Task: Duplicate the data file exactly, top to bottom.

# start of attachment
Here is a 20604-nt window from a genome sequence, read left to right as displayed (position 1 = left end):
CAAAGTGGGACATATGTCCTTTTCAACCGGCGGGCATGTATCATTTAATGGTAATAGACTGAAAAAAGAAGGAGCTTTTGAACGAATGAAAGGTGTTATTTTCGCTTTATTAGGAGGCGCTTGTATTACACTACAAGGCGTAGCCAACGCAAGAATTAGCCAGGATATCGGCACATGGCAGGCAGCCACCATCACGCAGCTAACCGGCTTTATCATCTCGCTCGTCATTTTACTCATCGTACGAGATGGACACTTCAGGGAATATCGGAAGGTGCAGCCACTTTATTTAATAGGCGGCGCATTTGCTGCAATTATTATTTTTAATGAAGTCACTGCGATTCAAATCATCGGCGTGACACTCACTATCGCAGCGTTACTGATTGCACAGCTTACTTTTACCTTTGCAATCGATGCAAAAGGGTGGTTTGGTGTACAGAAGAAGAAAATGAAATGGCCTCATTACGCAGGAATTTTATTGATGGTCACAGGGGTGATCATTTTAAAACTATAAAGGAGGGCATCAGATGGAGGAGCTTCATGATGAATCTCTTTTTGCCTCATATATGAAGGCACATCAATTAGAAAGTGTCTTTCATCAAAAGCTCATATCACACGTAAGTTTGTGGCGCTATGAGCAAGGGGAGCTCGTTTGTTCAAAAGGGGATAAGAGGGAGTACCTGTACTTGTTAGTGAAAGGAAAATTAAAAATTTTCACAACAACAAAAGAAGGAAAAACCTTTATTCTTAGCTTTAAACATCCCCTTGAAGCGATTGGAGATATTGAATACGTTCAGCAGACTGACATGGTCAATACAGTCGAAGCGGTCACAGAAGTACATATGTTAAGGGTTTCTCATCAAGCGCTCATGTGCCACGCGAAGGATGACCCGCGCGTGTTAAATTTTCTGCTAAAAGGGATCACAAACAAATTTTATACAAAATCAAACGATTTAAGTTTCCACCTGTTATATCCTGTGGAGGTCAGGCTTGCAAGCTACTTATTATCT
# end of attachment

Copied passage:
Here is a 20604-nt window from a genome sequence, read left to right as displayed (position 1 = left end):
CAAAGTGGGACATATGTCCTTTTCAACCGGCGGGCATGTATCATTTAATGGTAATAGACTGAAAAAAGAAGGAGCTTTTGAACGAATGAAAGGTGTTATTTTCGCTTTATTAGGAGGCGCTTGTATTACACTACAAGGCGTAGCCAACGCAAGAATTAGCCAGGATATCGGCACATGGCAGGCAGCCACCATCACGCAGCTAACCGGCTTTATCATCTCGCTCGTCATTTTACTCATCGTACGAGATGGACACTTCAGGGAATATCGGAAGGTGCAGCCACTTTATTTAATAGGCGGCGCATTTGCTGCAATTATTATTTTTAATGAAGTCACTGCGATTCAAATCATCGGCGTGACACTCACTATCGCAGCGTTACTGATTGCACAGCTTACTTTTACCTTTGCAATCGATGCAAAAGGGTGGTTTGGTGTACAGAAGAAGAAAATGAAATGGCCTCATTACGCAGGAATTTTATTGATGGTCACAGGGGTGATCATTTTAAAACTATAAAGGAGGGCATCAGATGGAGGAGCTTCATGATGAATCTCTTTTTGCCTCATATATGAAGGCACATCAATTAGAAAGTGTCTTTCATCAAAAGCTCATATCACACGTAAGTTTGTGGCGCTATGAGCAAGGGGAGCTCGTTTGTTCAAAAGGGGATAAGAGGGAGTACCTGTACTTGTTAGTGAAAGGAAAATTAAAAATTTTCACAACAACAAAAGAAGGAAAAACCTTTATTCTTAGCTTTAAACATCCCCTTGAAGCGATTGGAGATATTGAATACGTTCAGCAGACTGACATGGTCAATACAGTCGAAGCGGTCACAGAAGTACATATGTTAAGGGTTTCTCATCAAGCGCTCATGTGCCACGCGAAGGATGACCCGCGCGTGTTAAATTTTCTGCTAAAAGGGATCACAAACAAATTTTATACAAAATCAAACGATTTAAGTTTCCACCTGTTATATCCTGTGGAGGTCAGGCTTGCAAGCTACTTATTATCT